The AFLW is the showpiece of the nascent and yet burgeoning female footy. In all its glory and rawness. As has been noted elsewhere, it is only about 31 games in! Watch and admire or switch off until it is more cooked but allow it time to grow. Give it maybe, 300 games. Meanwhile appreciate that female footy beyond the TV gaze is growing exponentially, at a far faster rate than the skills are. Is that an issue? Nuh. That’s the core of what its future will be. Players and more players. Skills and more developed skills. Then supporters follow. Then more supporters. And that’s how things form.

    So, in reflection of where is AFLW at I reckon it is at pretty much exactly where I would think it would be at. Maybe a bit further along even. Great players, emerging stars, and 250 odd females giving their all to compete at their best. And hundreds of thousands more playing at all levels and ages for the fun of it, the competitive drive, the glory and the chance that they too might one day lace up for the Dees or Crows. That’s a story that couldn’t be written even 5 years ago, let alone 20 years ago, or God forbid, 70 years ago. But it can now and it is. That’s where the AFLW is at. A beacon for rights that were up until very recently denied, discouraged and unrecognised.


  24. Pamela Sherpa says:

    Thankfully the Winter Olympics are on.

  25. Yvette Wroby says:

    Hello again fellow commentators. Like John said, this is a great conversation. I recommend all read Daisy Pearce’s piece in The Age today. She covers a lot of what is talked about throughout this thread. And she writes beautifully.

    So I have had time to study the form:
    Rulebook: you have opened up a great discussion. With your experience of coaching, are coaches taught any differently for the women’s game? As Daisy says, women don’t want hybrid or different forms like aflx, they just want to play what everyone else plays. Do coaches get instructed to ‘umpire the same’. I also like your idea of not comparing male and female footy. Different leagues and will always have different styles. Each state has their own tier of women’s footy, VFLW in Victoria. I put in a call this afternoon to see if they had stat’s on injuries at state levels as opposed to the ones at AFLW level. Like Daisy says in her article, the women mostly play in the winter competition for a chance to prove themselves to play at a higher level.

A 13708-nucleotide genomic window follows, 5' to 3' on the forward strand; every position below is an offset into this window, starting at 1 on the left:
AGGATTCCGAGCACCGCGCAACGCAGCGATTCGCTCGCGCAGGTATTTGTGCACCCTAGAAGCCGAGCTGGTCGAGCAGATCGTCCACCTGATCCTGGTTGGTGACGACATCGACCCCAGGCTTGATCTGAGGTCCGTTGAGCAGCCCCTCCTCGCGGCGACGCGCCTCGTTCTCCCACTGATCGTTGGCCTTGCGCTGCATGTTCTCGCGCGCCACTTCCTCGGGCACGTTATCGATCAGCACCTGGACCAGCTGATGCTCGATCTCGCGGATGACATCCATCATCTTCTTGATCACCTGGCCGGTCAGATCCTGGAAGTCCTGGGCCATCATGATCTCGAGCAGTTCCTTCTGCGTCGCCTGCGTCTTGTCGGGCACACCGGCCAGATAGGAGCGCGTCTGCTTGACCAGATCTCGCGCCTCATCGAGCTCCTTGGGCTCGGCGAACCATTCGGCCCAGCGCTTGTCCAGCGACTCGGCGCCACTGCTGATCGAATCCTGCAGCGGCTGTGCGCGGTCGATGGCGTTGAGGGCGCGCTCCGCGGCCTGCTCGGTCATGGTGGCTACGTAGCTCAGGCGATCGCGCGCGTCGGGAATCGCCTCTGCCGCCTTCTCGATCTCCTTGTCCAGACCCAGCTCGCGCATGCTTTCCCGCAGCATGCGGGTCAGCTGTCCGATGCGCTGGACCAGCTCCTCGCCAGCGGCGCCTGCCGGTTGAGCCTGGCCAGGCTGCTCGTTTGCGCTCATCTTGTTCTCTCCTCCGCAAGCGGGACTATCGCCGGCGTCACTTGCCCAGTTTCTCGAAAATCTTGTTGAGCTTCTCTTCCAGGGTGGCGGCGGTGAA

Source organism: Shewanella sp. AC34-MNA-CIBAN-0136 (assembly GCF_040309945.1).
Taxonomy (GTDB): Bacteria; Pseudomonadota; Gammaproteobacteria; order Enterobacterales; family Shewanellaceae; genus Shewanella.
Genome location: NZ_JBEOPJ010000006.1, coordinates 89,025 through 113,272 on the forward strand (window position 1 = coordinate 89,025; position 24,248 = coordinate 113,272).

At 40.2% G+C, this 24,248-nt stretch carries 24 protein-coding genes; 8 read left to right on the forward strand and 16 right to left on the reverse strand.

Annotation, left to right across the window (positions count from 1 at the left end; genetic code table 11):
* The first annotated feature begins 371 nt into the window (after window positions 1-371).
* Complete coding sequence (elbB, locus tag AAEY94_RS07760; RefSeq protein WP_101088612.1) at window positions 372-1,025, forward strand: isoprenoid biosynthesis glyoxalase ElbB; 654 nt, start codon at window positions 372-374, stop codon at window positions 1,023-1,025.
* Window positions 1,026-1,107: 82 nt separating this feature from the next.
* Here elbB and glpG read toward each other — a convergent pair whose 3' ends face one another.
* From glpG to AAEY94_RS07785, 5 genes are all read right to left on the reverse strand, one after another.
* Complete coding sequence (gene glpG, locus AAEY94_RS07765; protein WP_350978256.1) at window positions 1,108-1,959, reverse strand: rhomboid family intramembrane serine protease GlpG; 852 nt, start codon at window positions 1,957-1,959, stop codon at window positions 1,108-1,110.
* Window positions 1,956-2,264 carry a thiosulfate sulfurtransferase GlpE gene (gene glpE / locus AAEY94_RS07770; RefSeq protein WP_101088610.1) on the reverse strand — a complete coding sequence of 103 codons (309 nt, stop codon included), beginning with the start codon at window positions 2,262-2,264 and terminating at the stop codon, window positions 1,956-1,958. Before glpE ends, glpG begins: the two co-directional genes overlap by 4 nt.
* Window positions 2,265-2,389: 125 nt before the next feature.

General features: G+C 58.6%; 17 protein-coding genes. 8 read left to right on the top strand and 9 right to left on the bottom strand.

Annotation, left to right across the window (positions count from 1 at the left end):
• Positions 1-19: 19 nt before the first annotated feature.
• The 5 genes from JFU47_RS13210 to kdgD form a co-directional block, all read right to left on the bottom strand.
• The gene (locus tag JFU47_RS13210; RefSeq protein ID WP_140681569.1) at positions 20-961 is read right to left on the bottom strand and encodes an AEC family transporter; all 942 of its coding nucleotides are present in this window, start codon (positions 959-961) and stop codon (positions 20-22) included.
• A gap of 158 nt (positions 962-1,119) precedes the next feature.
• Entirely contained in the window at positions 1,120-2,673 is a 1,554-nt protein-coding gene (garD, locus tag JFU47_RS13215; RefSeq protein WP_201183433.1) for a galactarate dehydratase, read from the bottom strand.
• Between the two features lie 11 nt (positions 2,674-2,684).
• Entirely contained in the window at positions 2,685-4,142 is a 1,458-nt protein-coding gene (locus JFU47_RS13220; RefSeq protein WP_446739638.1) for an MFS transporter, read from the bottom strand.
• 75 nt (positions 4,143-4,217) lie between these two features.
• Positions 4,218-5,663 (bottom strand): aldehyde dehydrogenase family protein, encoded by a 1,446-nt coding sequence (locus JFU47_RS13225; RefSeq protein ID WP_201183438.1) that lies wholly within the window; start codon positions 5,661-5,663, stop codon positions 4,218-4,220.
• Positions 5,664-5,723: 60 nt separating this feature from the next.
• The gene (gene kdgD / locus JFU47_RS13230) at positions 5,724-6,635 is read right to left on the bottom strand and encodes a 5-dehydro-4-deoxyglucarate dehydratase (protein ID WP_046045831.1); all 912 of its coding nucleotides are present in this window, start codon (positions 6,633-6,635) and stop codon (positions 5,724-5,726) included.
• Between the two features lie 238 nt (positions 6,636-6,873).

JTH: I agree that the competition is good for culture and I think that’s why it has been embraced and bought forward. I know you think of things through lenses, I find myself looking through a sporting lens and I think that women’s footy is changing how we think of women and girls. Again, Daisy is more succinct.
    Peter B: loving the line ‘rising tide lifts all boats’. So hopefully this is true of skills, opportunity, and injury prevention.
    Joey D: looking at it through the fans lens. Can’t wait to see what happens this year with a VFLW Southern Saints team and an AFLW St Kilda team in 2020.
    Jeff: I agree that it will take time, and we won’t know ourselves in 10 years. But I also think, watching every game closely, I see the improvements and skills in every game get better, and in just a year it’s already improved.